Help! My mom put that I am a US Citizen when I am not...

<p>I got this e-mail today...</p>

<p>[My name]</p>

<p>While reviewing your credentials for your application to Columbia and your application for financial aid we came across a discrepancy. On the admissions application you indicated that you were a US citizen, but on the FAFSA you indicated that you are a Permanent Resident of the United States. Before we can go any further in processing your application we will need to see a copy of your green card with the A number visible. </p>

<p>Would you please fax a copy of your green card to Jessica Bernier at 212 854-8223. As we are nearing the end of our process it is imperative that you do this as soon as possible. We are planning to finalize our decisions by tomorrow, Tuesday, March 18. </p>

<p>The thing is, I am not even a perma. resident.. but I think I qualified as a "eligible non-citizen" because I am a resgistered alien, at least that's what my mother's lawyers told us.</p>

<p>How do I go about telling them that I am neither a US Cititzen nor a Permanent Resident without looking like a liar? I am sure my mom did not lie intentionally.. </p>

<p>Also, to clear things up, would registered aliens classify as "eligble non-citizens" for financial aide?</p>

<p>You need to call them.</p>

<p>What I do not understand is how you go yourself caught up in this situation. </p>

<p>Every college application asks for your citizenship status and your original country of citizenship (the common application goes as far as asking where were you born). They also ask if you are a us citizen or permanent resident. If you are a green card holder, they ask for your certificate # along with your registration date.</p>

<p>You need to call Columbia and all of the other schools which you have applied to for a number of reasons:</p>

<p>You want to inform the college before the acceptances come out. If you wait until later and the colleges think that you have intententionally misrepresented your self, they can (and will) rescind any and all admissions given to you. </p>

<p>In the college admissions process, if you are not a U.S. Citizen or permanent resident, then you are considered an international student. Columbia is not need blind to international students, so your ability to pay will be a factor in the admission process. </p>

<p>The FAFSA states the following:</p>


<p>Select "Eligible Noncitizen" if the student is not a U.S. citizen or U.S. national, and he or she is one of the following:</p>

<p>U.S. permanent resident, and the student has an Alien Registration Receipt Card (I-551)</p>

<p>Conditional permanent resident (I-551C)</p>

<p>Other eligible noncitizen with an Arrival-Departure Record (I-94) from the U.S. Immigration and Naturalization Service showing any one of the following designations: "Refugee," "Asylum Granted," "Indefinite Parole," "Humanitarian Parole," or "Cuban-Haitian Entrant"</p>

<p>The student can receive federal student aid if he or she is a U.S. citizen, an eligible noncitizen, or a U.S. national. </p>

<p>If the student has changed from a noncitizen to a citizen, the student should contact the Social Security Administration (SSA) to update his or her citizenship status. </p>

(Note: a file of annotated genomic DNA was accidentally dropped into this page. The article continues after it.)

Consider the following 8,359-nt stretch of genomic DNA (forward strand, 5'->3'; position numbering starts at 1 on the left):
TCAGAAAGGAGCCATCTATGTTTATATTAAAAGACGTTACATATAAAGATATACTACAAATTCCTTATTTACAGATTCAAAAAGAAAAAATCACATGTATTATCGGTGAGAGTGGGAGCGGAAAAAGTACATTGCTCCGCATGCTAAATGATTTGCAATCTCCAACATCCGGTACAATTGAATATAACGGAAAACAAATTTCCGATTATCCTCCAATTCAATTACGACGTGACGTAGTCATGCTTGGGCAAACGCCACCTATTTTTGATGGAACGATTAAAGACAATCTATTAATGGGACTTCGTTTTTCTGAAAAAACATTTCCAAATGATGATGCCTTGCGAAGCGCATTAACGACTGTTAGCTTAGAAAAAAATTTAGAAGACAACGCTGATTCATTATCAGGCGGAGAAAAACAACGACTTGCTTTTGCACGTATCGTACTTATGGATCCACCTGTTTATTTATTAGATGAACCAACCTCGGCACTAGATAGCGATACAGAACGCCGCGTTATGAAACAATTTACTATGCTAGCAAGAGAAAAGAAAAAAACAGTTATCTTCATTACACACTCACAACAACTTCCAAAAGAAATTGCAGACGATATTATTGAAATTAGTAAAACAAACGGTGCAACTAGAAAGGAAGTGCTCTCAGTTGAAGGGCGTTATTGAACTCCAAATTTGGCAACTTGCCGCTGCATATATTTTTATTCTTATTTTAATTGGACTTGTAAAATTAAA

<p>Otherwise, the SSA may report to the Department of Education that the student is not a citizen, and the student will have to provide documentation to verify his or her citizenship before being eligible to receive aid. </p>

<p>The student can call the Social Security Administration at 1-800-772-1213 or visit the Social Security Administration's Web site at Social</a> Security Online to update his or her citizenship status.</p>

<p>If the student is an eligible noncitizen, the student must provide his or her Alien Registration Number (ARN) on the FAFSA.</p>

<p>Eligible</a> Noncitizen</p>



<p>Do you meet the criteria to be considered an eligible non-citizen? If yes, then you must amend your fafsa and supply the correct information.</p>

<p>from columbia's website in regard to admission and financial aid for international students</p>

<p>Application</a> Information for International Students</p>

<p><<International students are eligible to compete for financial assistance at Columbia University, although it is not offered by all schools (please consult the school's bulletin for availability and deadlines for application). At this time, one in three international graduate students receives some type of financial assistance. Only about one in ten undergraduate students receives aid. Funding is not guaranteed from year to year, usually offered in September, sometimes not offered until the second year, and, in some departments, limited in number of years to encourage new students to enter the department.</p>

<p>Columbia College and the School of Engineering and Applied Science will consider foreign students for financial aid awards, but the number of awards given annually is very small. The School of General Studies (GS) provides scholarships to undergraduate degree candidates that range from $500 to $15,000 per academic year. GS scholarships are awarded to students with demonstrated academic achievement and are influenced by financial need. Columbia University awards financial aid on the basis of academic merit and financial need only, in compliance with the Ivy League guidelines.>></p>